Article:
Juarez is pure mythology. Allen reveals the plot—gives away the mechanics of the story—before the record even begins, signaling that the tale of Juarez is larger than the fate of any single individual around whom its violent, sex-soaked plot swirls.
The record’s narrative hinges on two couples: Sailor and Alice and Jabo and Chic. Even though these characters have rough individual outlines—Sailor is a Texas Navy boy on leave from the Pacific front, Alice is a Mexican prostitute in Tijuana; Jabo is a Mexican gang member and Chic is Jabo’s LA girlfriend—Dave Hickey points out in his essay on Allen for his retrospective catalogue published by UT Press in 2010 that the two couples aren’t exactly individuals. They’re more like ideas or social categories. Hickey suggests that Sailor and Alice might represent the American psyche as forged through the experiences of the 1940s and ’50s; an experience that, despite a half century of war and a fragile peace held hostage to the atomic bomb, remained psychologically innocent of the ocean of blood under the long lanes of blacktop.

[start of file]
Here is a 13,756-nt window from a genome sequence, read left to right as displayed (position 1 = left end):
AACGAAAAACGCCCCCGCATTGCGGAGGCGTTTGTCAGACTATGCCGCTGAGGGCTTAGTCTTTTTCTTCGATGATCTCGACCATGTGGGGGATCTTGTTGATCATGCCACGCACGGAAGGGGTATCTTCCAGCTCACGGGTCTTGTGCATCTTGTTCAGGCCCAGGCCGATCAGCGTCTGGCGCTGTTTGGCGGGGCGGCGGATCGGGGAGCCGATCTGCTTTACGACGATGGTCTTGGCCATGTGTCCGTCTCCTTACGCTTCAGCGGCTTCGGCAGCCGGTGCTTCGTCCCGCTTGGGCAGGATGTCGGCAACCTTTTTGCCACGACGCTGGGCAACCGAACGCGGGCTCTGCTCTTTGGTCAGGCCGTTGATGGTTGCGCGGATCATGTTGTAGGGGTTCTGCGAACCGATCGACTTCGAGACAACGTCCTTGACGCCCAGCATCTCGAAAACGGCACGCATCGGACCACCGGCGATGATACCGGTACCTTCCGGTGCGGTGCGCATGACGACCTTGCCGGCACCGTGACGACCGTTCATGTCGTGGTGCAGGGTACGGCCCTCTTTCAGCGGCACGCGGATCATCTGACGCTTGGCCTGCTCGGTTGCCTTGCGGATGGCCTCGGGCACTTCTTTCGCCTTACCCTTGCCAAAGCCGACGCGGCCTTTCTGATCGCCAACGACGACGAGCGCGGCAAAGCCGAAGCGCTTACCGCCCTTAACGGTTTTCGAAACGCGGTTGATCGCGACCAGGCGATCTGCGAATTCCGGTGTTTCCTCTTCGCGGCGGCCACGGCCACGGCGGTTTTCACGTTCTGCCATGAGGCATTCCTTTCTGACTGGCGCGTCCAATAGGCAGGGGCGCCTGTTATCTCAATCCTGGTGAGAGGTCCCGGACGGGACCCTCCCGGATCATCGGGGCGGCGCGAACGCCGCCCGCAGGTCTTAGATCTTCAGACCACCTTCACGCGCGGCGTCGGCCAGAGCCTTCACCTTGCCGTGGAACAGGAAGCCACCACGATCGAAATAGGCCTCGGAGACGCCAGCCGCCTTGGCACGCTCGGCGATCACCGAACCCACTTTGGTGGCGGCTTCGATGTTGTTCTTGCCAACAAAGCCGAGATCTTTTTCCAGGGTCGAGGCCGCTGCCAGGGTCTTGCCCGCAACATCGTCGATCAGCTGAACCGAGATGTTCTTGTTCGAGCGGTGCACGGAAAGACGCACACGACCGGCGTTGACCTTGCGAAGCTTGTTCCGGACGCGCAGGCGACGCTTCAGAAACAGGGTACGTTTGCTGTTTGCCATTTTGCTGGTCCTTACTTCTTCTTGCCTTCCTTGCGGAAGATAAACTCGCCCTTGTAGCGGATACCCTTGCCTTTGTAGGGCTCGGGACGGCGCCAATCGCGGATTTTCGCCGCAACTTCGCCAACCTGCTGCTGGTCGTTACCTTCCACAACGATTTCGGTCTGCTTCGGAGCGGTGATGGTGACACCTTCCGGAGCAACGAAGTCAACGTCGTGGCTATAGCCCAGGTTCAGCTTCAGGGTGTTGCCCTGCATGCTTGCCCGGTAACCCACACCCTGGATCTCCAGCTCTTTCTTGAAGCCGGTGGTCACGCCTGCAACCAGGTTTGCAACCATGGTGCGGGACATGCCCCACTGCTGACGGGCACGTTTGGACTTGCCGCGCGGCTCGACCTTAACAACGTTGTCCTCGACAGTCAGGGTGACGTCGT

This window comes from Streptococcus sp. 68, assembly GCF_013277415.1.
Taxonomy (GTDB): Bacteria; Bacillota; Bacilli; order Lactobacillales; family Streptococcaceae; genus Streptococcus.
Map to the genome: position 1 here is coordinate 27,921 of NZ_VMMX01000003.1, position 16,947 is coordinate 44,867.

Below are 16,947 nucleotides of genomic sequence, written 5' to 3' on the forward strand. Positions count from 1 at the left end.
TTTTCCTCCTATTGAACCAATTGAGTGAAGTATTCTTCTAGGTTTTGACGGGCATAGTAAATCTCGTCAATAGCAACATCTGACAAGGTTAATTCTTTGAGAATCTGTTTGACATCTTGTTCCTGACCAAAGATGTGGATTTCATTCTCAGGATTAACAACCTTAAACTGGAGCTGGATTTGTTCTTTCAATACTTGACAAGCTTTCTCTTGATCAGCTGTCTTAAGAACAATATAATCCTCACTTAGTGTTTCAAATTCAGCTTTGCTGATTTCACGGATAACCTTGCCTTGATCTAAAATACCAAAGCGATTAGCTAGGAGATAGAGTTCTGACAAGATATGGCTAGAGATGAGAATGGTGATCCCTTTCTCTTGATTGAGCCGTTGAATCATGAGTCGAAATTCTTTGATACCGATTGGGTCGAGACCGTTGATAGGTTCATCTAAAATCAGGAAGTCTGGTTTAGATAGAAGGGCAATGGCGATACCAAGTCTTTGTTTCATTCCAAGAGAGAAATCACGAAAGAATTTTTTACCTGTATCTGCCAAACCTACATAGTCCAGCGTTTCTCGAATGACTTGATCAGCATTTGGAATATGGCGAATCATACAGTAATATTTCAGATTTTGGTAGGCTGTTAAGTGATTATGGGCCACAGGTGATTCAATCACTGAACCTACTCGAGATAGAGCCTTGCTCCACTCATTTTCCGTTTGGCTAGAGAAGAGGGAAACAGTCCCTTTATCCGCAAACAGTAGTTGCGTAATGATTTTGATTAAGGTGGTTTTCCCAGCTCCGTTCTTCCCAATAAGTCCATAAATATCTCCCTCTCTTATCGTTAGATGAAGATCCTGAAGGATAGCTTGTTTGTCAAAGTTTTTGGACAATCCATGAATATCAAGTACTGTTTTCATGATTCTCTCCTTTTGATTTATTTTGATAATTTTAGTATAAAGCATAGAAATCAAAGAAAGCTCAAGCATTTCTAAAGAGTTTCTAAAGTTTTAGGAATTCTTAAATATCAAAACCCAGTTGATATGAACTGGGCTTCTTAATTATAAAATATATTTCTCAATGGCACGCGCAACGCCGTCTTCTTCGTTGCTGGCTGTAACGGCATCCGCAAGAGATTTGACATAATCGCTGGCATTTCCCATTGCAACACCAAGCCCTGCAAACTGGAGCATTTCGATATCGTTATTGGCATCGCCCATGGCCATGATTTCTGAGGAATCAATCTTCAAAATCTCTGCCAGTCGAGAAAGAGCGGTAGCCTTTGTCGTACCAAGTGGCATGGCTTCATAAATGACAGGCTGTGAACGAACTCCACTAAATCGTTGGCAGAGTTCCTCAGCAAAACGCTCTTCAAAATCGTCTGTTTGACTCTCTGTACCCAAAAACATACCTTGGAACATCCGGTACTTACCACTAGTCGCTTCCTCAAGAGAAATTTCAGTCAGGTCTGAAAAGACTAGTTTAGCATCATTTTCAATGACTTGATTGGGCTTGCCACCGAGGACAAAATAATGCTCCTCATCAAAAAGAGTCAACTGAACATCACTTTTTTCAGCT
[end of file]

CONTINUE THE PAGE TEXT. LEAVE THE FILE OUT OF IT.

Through Jabo and Chic, Hickey visualizes what he describes as an America of the ’60s and ’70s that is “recklessly aggressive, articulate” and made hungry by “cynical appetites and a proclivity for mystical violence.” When Jabo and Chic leave Sailor and Alice dead on the floor of a trailer, a transformation, or maybe a mutation of the American Dream takes place. The sticky moral ground of Vietnam and the assassinations of Martin Luther King, Malcolm X and John and Robert Kennedy would come to characterize the new America that comes to full-throated form in Allen’s music, drawing and sculpture.